Do You Need to Put Workouts on Pause During Pregnancy?
Pregnancy means a lot of changes. And while the changes in your first trimester aren’t drastic, you’ve probably already started learning about changes you need start making to prepare for childbirth. These include changes in things you should or should not eat while pregnant and vitamins you may need to start taking. And for the fitness fans among you, you might be wondering about exercising while pregnant. Are there sports or types of workouts that are off-limits?
Whether this is your first pregnancy or far-from-your-first-rodeo, it can feel like you’re bombarded with contradictory advice. On one hand, you want to avoid developing gestational diabetes if your doctor thinks you’re at risk. On the other, over-exerting yourself should be avoided. It’s confusing! That’s why we’ve created this guide on exercises to avoid during pregnancy.
Exercises to Avoid While Pregnant (And Why)
Before breaking out your sweatbands, check out this list of workouts that you should avoid while pregnant!
Activities that involve a high chance of falling
As your belly grows, your balance is going to change. And that’s why it’s doubly-dangerous to try activities where you could fall and harm your baby. While pregnant, you should avoid things like gymnastics, downhill skiing and snowboarding, ice-skating, roller blading or roller skating, horseback riding, or outdoor cycling.
And that doesn’t just mean on dry land! Any activity where you might fall on water at speed poses a risk. This includes water skiing, surfing and diving.
Unfortunately, you’ll have to tell your team that you’re sitting this season out. Whether you’re wearing pads (for hockey or football) or playing a sport where it’s “technically” non-contact like field hockey or volleyball, the chance of injury to your abdomen make these exercises to avoid while pregnant. And of course, no taekwondo, karate or boxing!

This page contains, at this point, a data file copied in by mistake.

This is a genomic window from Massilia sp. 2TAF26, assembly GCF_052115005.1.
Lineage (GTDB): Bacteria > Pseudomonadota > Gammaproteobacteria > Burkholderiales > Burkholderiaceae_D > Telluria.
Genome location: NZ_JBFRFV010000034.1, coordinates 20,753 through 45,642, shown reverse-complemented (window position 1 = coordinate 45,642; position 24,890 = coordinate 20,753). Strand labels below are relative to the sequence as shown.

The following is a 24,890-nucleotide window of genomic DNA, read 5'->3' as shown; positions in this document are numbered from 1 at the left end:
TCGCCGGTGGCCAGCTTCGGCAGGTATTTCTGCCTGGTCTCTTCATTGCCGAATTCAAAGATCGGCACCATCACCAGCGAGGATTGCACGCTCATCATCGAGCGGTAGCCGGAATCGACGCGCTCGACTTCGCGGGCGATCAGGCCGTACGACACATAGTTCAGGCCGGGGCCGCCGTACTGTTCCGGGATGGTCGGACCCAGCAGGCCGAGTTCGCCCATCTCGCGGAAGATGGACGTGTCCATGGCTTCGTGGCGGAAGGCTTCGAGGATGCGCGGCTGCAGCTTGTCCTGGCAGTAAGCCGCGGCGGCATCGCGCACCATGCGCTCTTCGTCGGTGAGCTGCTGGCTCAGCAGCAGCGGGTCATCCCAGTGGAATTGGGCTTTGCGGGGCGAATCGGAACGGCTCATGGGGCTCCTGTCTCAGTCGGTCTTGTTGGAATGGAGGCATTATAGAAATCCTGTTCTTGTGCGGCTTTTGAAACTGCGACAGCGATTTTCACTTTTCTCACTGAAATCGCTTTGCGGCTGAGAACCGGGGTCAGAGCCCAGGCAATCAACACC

Activities that involve a change in altitude (or depth)
Rock climbing is already out as a falling risk but you should also avoid other activities that involve an altitude gain. Doctors suggest avoiding travelling to higher elevations (6,000 feet above sea level). The high altitudes reduce the amount of oxygen in the blood which can cause you both to develop a condition called hypoxia. (If you already live at a high elevation or are acclimatizing slowly, you won’t have this issue.)
On the other end of the spectrum, you should not go scuba diving while pregnant. It puts you and your baby at risk of decompression sickness.
Exercises that involve lying on your back for long periods of time
This may seem like a weird one but stay with us. After the fourth month of pregnancy, the weight of your enlarging uterus while you lie on your back can compress major blood vessels. This restricts blood circulation to you and your baby and makes you feel sick, dizzy and short of breath. That’s why prenatal yoga won’t include posts that require lying on your back.
Heavy weight training